Hous­ing caus­ing ‘stark’ in­equal­ity

The Press - - Politics - HENRY COOKE

The fail­ing hous­ing mar­ket is lead­ing to stark in­equal­ity be­tween the old and young and the rich and the poor, of­fi­cials have told the new Govern­ment.

This in­equal­ity was harm­ing the health of Ki­wis, pro­duc­tiv­ity, and the Govern­ment’s books.

As pre­vi­ously re­ported, the brief­ings for in­com­ing Hous­ing Min­is­ter Phil Twyford also showed a 45,000-home gap in Auck­land.

Of­fi­cials did not mince words, blam­ing high house prices for widen­ing in­equal­ity. ‘‘High lev­els of im­mi­gra­tion and fewer de­part­ing New Zealan­ders, along with nat­u­ral pop­u­la­tion growth has seen de­mand for hous­ing out­strip sup­ply,’’ they wrote, pin­point­ing the start of this trend to 2003.

Both rents and house prices had risen far faster than in­comes.

‘‘High house prices have stark dis­tri­bu­tional im­pacts: they trans­fer wealth from younger and less wealthy peo­ple to ex­ist­ing landown­ers, who are gen­er­ally richer and older. The sub­stan­tial in­crease in house prices over past decades ap­pears to be the ma­jor cause of the ob­served in­crease in wealth in­equal­ity in de­vel­oped economies, and the on­go­ing ef­fect is one of re­strict­ing ac­cess to op­por­tu­nity for the young and less well off.

‘‘This flows into wider so­cial costs, in­clud­ing over­crowd­ing and home­less­ness, health prob­lems, and poor ed­u­ca­tional and labour mar­ket out­comes,’’ they ex­plained.

Even though the mar­ket in Auck­land was flat to fall­ing, this didn’t nec­es­sar­ily mean things were get­ting bet­ter.

‘‘Al­though af­ford­abil­ity im­proves, fall­ing house prices re­duce the sup­ply of new homes. They un­der­mine the com­mer­cial vi­a­bil­ity of res­i­den­tial de­vel­op­ment, be­cause de­vel­op­ers and their fi­nanciers can have less con­fi­dence of re­coup­ing their in­vest­ment,’’ of­fi­cials noted.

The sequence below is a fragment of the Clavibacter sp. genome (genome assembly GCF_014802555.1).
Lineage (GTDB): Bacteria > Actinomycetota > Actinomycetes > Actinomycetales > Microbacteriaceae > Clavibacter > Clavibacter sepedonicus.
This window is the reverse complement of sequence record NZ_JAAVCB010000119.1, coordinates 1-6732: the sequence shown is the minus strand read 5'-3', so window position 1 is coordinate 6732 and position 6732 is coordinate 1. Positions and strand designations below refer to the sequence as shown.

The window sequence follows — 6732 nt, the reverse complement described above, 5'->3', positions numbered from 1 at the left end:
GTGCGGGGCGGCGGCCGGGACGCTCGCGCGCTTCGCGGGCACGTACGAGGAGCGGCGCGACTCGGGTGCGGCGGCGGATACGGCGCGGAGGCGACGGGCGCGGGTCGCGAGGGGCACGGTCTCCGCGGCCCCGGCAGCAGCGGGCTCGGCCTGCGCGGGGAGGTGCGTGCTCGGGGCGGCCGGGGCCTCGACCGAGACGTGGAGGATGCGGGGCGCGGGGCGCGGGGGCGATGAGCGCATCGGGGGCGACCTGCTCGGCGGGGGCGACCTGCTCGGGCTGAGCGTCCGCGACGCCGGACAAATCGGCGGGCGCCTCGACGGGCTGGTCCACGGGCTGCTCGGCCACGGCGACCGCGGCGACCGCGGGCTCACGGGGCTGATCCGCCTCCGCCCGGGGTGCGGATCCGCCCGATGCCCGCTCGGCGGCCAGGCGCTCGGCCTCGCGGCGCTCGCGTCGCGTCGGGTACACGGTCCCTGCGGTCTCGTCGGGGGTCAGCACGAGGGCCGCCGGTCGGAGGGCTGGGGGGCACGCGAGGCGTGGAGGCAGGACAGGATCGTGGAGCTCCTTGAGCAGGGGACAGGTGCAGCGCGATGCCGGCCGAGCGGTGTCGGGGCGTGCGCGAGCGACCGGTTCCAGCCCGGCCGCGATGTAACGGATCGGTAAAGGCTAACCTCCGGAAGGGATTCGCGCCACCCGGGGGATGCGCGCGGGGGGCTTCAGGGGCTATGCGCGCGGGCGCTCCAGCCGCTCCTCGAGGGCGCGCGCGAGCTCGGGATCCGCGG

Just over half of po­ten­tial first-home buy­ers would have to spend more than 30 per cent of their in­come on ser­vic­ing the mort­gage of a mod­estly priced home, a rough barom­e­ter for hous­ing un­af­ford­abil­ity.

Home own­er­ship rates had fallen from a high of 74 per cent in 1991 to 63 per cent in 2013.

Of­fi­cials blamed the plan­ning sys­tem, avail­abil­ity of land, in­fra­struc­ture pro­vi­sion­ing, a lack of fi­nance, and a too-small con­struc­tion sec­tor for the ‘‘fun­da­men­tal chal­lenge’’.

They rec­om­mended a suite of long-term changes to the ur­ban plan­ning sys­tems, a ramp up of land ac­qui­si­tions, and en­dorsed Labour’s ‘‘Ki­wiBuild Visa’’ pol­icy to get more con­struc­tion work­ers into New Zealand.

It is noted get­ting work­ers into Auck­land may be hard due to ‘‘re­gional mar­ket stick­i­ness’’ and, iron­i­cally, high hous­ing costs.

Of­fi­cials were less en­am­oured with side mea­sures such as tax changes and ban­ning over­seas buy­ers.

Phil Twyford

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